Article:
Local Property Developers Team Up With International Funds

4 May 2016 – Cinco Días

“The banks are losing market share in the real estate sector, as property developers opt to seek funding from alternative sources, namely funds”. Those were the words of José Luis Suárez, Professor of Financial Management at IESE, speaking yesterday at the Real Estate Conference 2016, ahead of SIMA (Madrid’s International Real Estate Fair), which begins on Thursday. “Construction companies are looking to form partnerships with these funds”, said Suárez.

In recent months, the property developers that have survived the tough real estate crisis, which began in 2008, have been looking for new ways of obtaining resources with which to finance their projects. During the real estate boom period, the banks typically provided financing for every phase of the development, including to purchase land, but that led to a bubble in terms of the prices of those assets. Since then, the entities have stopped granting loans for land, which means that companies are having to fund that first investment using their own funds or other alternatives.

“The funds are financing developments at double-digit interest rates”, said Mikel Echavarren, CEO of the consultancy firm Irea. “The banks are missing out on this business now”, he added. “Those investing in property developments are now opportunistic funds”, he revealed.

These international firms are forming partnerships with developers in lots of different ways. Castlelake, for example, has completed several operations across Spain, by buying land and then teaming up with local real estate companies. Another case is that of Pimco, which is constructing luxury homes on Calle Lagasca 99 together with the Socimi Lar España.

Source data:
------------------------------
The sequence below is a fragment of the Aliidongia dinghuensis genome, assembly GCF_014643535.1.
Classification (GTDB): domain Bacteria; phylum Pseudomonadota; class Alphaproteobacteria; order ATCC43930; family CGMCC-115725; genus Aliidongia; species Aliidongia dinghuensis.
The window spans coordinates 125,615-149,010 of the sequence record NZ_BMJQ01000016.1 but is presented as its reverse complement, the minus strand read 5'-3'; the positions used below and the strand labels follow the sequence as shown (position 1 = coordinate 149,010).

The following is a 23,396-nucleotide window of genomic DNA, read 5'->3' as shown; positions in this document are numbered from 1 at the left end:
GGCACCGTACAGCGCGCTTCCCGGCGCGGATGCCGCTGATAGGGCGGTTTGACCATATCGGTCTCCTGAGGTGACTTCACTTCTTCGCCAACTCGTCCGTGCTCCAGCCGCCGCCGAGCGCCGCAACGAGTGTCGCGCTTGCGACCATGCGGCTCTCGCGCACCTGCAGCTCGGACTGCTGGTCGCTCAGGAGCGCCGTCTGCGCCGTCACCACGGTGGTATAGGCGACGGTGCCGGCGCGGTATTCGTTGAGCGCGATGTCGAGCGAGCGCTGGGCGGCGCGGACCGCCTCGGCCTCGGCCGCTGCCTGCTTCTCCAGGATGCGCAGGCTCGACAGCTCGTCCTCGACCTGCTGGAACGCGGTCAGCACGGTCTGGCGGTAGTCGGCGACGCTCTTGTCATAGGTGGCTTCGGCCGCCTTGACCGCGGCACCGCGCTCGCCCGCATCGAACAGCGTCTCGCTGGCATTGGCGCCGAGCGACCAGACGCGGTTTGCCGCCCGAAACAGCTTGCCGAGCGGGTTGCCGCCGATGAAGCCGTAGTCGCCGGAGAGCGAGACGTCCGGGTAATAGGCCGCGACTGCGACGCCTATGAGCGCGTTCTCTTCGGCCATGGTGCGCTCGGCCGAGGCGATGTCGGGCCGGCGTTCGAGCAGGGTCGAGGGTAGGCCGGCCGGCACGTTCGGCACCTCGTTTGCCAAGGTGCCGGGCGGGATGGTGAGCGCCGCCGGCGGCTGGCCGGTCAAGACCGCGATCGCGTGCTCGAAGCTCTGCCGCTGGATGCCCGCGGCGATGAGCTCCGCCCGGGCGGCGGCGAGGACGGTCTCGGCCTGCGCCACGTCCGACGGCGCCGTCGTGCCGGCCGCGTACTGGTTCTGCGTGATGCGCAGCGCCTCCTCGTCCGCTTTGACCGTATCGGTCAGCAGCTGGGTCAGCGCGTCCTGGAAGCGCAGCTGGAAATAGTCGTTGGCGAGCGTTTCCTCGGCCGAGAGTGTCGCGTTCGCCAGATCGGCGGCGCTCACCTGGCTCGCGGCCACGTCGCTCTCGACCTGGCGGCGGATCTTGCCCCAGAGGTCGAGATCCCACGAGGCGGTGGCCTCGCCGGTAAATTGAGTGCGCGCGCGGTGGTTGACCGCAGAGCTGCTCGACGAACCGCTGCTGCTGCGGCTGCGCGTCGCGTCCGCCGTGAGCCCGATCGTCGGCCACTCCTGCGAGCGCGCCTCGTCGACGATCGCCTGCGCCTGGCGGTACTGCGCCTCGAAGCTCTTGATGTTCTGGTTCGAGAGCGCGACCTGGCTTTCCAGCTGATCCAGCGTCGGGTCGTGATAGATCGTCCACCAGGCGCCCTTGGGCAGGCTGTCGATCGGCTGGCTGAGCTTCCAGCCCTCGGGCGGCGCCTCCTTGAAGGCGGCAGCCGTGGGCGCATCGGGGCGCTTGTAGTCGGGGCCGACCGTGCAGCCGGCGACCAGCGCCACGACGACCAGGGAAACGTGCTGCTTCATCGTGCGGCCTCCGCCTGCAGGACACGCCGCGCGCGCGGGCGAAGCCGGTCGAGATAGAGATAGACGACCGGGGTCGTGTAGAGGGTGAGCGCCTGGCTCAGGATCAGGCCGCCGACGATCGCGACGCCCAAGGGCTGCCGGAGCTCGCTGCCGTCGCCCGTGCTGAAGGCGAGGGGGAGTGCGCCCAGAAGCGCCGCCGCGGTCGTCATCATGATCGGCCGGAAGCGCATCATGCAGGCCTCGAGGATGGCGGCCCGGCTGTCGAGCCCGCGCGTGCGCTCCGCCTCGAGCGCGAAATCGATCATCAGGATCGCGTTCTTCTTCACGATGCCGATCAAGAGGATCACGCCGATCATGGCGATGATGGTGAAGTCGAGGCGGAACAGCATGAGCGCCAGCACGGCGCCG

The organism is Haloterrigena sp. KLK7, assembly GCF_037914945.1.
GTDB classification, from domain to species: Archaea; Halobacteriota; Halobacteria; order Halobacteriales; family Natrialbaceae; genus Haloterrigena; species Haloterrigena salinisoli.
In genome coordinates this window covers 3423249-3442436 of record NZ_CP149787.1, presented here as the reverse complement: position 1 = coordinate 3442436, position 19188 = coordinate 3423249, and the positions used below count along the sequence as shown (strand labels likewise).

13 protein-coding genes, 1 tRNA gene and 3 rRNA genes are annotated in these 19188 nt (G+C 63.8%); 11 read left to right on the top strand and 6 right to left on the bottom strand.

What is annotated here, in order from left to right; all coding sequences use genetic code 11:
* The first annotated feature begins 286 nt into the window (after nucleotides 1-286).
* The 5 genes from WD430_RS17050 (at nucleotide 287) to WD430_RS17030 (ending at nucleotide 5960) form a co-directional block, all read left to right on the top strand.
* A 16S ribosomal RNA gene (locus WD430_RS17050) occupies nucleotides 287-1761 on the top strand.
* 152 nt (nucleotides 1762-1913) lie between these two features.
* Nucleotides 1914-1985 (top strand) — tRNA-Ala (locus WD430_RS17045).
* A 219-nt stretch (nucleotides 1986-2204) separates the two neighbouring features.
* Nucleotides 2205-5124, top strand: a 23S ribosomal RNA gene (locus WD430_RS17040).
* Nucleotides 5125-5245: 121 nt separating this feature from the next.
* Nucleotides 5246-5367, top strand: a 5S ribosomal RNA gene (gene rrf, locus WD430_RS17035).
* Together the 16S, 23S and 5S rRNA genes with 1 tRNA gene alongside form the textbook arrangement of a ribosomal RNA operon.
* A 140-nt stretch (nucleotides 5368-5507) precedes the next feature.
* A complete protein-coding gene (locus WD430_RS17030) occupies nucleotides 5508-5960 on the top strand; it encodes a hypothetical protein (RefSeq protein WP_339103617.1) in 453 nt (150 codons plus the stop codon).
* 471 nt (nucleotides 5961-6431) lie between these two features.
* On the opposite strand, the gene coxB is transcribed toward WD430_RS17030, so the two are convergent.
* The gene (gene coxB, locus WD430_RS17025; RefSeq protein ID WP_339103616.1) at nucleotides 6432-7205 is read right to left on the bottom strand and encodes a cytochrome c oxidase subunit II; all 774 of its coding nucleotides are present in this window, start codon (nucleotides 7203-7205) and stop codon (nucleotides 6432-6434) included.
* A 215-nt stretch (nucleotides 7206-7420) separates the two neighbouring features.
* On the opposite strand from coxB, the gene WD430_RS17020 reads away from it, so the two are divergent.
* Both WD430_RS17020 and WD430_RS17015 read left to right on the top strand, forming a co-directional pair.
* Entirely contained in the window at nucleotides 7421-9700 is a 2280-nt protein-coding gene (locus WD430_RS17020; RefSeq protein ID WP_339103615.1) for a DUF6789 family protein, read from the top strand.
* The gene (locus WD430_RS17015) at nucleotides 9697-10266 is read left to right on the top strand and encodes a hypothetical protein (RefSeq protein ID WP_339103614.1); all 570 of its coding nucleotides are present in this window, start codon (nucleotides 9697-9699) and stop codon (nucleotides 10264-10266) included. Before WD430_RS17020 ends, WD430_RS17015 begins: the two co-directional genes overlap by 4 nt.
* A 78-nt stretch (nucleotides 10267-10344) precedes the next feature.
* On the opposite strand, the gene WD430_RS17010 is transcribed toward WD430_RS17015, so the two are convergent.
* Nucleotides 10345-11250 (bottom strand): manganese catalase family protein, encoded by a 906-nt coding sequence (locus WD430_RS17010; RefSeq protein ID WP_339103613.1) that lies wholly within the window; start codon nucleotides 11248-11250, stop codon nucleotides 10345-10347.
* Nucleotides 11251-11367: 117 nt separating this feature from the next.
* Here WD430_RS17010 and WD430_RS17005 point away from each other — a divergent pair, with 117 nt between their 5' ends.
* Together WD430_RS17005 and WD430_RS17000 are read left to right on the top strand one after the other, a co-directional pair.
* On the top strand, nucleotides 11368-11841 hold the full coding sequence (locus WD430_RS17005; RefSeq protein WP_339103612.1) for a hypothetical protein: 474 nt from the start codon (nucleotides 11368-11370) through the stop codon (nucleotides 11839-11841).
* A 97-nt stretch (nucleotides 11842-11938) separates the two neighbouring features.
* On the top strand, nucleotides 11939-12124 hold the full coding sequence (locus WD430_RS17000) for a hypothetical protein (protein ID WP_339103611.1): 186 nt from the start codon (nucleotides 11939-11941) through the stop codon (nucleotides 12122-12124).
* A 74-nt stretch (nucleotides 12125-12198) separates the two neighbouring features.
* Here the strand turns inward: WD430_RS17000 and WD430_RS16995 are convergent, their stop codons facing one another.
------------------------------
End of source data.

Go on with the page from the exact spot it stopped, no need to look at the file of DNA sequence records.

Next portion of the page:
Another veteran property developer, Renta Corporación, which emerged from bankruptcy in 2014, has found an investment partner in the form of the fund Kennedy Wilson for its new projects. In the case of Neinor, the former real estate arm of Kutxabank, it has an €1,000 million investment plan for its new developments thanks to its new owner, the US firm Lone Star.

Meanwhile, Asentia, the former subsidiary of Colonial, has also seen how this type of international investor is controlling its shares. In the case of the listed company Quabit (previously Astroc), KKR has also acquired some of its share capital. Another example is that of InmoGlacier, which has the support of Aquila Capital to construct homes in Madrid.

“These funds are operating by themselves in the market for land purchases amounting to between €15 million and €20 million, they do not have any competition for financing projects. For smaller developments, some companies are using their own funds to buy up land, although then they finance it partially through the banks”, said Echavarren.

This new formula for undertaking developments is helped by the liquidity in the market and the lack of other investments that provide good returns, given that bonds and equities are currently generating very low yields. “These investors are looking for alternative assets, such as the real estate sector”, explained the Professor from IESE, who considers that these alliances between funds and developers are circumstantial. “We must find more orthodox financing structures”, he added.

Original story: Cinco Días (by A. Simón)

Translation: Carmel Drake

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